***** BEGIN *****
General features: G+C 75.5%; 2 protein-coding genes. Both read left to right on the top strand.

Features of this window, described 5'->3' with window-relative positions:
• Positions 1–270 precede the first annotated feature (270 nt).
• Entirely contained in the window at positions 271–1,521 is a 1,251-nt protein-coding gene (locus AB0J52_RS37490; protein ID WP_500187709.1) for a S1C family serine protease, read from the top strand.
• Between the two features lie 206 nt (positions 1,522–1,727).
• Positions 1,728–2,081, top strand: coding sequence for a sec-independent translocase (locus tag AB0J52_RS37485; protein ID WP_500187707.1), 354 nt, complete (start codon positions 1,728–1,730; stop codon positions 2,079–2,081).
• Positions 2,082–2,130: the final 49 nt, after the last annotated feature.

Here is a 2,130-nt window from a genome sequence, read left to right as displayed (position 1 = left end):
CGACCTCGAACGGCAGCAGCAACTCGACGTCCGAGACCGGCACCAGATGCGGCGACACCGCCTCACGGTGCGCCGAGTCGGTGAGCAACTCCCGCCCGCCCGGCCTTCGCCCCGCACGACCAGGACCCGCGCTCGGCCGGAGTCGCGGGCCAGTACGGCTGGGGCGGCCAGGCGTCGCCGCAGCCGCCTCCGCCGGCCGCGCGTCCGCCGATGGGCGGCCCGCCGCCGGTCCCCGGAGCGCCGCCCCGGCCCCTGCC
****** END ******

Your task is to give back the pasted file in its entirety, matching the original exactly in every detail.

General features: G+C 75.5%; 2 protein-coding genes. Both read left to right on the top strand.

Features of this window, described 5'->3' with window-relative positions:
• Positions 1–270 precede the first annotated feature (270 nt).
• Entirely contained in the window at positions 271–1,521 is a 1,251-nt protein-coding gene (locus AB0J52_RS37490; protein ID WP_500187709.1) for a S1C family serine protease, read from the top strand.
• Between the two features lie 206 nt (positions 1,522–1,727).
• Positions 1,728–2,081, top strand: coding sequence for a sec-independent translocase (locus tag AB0J52_RS37485; protein ID WP_500187707.1), 354 nt, complete (start codon positions 1,728–1,730; stop codon positions 2,079–2,081).
• Positions 2,082–2,130: the final 49 nt, after the last annotated feature.

Here is a 2,130-nt window from a genome sequence, read left to right as displayed (position 1 = left end):
CGACCTCGAACGGCAGCAGCAACTCGACGTCCGAGACCGGCACCAGATGCGGCGACACCGCCTCACGGTGCGCCGAGTCGGTGAGCAACTCCCGCCCGCCCGGCCTTCGCCCCGCACGACCAGGACCCGCGCTCGGCCGGAGTCGCGGGCCAGTACGGCTGGGGCGGCCAGGCGTCGCCGCAGCCGCCTCCGCCGGCCGCGCGTCCGCCGATGGGCGGCCCGCCGCCGGTCCCCGGAGCGCCGCCCCGGCCCCTGCC